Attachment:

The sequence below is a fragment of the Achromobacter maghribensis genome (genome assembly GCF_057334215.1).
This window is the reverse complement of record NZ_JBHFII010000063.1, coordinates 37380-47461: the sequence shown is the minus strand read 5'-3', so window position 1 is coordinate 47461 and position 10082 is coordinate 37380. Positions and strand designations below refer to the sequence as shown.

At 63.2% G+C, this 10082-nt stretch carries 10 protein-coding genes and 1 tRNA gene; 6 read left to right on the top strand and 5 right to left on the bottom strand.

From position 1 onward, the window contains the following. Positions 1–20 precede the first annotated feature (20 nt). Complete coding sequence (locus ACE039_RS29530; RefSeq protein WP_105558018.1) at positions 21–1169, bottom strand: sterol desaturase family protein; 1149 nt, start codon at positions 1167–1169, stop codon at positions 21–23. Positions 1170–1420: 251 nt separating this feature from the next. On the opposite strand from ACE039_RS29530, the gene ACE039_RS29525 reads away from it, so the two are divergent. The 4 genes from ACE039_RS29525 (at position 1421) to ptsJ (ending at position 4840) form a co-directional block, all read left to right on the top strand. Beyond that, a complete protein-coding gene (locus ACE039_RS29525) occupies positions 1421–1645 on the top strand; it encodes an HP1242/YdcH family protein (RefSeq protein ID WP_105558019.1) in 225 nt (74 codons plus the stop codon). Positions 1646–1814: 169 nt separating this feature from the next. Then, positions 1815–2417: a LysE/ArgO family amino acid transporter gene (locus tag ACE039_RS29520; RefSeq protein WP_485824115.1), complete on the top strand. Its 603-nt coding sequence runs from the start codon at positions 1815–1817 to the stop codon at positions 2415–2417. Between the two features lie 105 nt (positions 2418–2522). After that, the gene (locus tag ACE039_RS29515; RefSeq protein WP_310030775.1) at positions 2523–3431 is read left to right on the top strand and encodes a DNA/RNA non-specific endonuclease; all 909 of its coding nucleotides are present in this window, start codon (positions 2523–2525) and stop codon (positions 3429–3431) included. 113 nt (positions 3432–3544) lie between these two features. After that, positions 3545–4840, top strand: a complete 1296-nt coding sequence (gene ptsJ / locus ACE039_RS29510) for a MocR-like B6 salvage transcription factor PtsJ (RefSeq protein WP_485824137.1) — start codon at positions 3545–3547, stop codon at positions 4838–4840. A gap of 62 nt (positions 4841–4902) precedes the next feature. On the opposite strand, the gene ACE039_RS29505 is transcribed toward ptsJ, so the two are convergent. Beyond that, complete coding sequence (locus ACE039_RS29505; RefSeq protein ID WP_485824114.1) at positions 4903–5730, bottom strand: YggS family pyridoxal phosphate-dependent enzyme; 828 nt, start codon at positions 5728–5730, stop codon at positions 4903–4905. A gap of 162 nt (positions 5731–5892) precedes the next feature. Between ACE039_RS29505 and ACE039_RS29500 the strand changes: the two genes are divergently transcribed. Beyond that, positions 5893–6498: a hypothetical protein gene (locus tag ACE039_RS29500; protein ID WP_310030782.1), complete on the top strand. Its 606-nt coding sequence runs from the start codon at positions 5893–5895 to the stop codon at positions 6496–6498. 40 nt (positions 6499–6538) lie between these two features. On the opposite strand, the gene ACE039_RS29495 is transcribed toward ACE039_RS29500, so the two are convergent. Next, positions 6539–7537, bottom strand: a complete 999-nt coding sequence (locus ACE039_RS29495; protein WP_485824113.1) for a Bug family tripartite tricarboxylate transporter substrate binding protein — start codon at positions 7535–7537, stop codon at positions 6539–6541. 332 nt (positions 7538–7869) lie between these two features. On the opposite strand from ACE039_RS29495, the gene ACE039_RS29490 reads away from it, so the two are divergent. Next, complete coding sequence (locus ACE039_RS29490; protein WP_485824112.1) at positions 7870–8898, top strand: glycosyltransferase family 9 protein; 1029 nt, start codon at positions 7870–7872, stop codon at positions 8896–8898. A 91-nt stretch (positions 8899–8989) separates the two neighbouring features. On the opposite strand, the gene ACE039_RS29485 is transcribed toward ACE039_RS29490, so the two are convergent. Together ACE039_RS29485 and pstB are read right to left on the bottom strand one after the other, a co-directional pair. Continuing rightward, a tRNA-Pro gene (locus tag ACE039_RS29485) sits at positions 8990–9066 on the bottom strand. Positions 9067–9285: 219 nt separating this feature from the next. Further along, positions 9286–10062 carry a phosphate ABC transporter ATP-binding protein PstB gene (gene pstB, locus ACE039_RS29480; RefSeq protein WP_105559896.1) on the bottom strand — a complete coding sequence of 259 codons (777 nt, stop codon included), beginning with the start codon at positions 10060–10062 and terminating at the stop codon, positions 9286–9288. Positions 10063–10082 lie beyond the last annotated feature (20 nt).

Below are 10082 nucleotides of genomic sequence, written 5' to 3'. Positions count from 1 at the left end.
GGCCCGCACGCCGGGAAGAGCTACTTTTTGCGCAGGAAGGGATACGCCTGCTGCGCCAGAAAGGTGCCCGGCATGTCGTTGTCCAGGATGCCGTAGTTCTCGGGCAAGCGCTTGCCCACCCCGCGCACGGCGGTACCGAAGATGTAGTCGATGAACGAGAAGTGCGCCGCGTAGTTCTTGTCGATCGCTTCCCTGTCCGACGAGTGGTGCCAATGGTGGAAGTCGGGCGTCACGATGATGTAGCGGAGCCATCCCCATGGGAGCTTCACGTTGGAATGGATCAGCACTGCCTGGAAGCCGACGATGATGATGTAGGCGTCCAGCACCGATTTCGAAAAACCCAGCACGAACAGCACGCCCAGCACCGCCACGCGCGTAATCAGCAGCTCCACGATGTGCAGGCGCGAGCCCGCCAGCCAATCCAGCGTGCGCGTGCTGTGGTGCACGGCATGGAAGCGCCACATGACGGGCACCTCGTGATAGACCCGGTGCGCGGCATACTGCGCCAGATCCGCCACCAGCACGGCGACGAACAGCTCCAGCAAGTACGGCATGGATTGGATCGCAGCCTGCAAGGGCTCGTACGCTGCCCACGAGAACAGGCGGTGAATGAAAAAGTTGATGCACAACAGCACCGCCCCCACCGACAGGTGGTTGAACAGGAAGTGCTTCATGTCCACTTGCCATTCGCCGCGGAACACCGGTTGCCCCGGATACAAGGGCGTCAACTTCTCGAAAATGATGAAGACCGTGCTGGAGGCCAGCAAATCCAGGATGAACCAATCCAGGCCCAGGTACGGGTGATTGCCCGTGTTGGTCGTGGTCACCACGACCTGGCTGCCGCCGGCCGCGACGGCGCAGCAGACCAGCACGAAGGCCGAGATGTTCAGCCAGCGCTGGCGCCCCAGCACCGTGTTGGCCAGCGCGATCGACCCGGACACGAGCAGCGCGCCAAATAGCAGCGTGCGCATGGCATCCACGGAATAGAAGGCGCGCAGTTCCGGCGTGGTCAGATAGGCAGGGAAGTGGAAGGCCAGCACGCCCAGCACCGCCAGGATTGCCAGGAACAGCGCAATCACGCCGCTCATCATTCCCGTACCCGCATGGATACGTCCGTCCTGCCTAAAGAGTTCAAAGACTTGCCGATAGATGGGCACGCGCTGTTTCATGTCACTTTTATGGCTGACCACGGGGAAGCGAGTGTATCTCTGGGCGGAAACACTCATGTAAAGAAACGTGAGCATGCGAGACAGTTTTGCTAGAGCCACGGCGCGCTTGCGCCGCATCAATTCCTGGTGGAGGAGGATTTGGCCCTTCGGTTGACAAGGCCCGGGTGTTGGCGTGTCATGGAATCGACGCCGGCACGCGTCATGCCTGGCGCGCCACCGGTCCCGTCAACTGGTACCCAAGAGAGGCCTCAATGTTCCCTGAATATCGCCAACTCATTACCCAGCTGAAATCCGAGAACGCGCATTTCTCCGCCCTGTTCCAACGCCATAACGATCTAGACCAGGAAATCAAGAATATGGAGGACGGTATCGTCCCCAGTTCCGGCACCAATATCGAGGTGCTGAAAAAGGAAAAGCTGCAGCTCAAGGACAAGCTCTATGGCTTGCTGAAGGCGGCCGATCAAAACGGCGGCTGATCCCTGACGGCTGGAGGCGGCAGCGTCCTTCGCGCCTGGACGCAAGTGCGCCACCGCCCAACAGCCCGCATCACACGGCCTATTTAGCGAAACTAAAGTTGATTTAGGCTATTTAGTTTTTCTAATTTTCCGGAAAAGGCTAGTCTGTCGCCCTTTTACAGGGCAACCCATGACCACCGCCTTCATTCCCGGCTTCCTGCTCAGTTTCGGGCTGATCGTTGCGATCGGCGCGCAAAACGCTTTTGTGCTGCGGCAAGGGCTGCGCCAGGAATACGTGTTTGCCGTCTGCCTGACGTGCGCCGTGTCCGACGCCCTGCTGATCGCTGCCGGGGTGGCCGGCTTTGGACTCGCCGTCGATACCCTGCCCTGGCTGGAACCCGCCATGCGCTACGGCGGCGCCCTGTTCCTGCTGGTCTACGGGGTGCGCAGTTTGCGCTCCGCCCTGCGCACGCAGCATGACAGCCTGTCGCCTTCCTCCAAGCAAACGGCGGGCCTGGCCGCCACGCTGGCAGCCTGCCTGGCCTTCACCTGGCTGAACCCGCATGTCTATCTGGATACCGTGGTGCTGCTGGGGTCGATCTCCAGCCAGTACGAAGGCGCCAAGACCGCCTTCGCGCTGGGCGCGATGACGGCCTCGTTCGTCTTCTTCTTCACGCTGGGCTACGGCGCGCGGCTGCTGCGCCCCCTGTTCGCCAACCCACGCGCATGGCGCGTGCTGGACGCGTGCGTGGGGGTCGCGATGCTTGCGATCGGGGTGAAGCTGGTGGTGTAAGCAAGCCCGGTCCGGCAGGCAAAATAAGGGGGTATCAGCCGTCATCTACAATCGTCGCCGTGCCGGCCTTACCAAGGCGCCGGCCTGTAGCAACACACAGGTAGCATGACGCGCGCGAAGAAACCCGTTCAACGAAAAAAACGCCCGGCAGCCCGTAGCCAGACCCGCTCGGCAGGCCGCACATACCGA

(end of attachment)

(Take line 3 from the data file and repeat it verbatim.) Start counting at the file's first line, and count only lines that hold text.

At 63.2% G+C, this 10082-nt stretch carries 10 protein-coding genes and 1 tRNA gene; 6 read left to right on the top strand and 5 right to left on the bottom strand.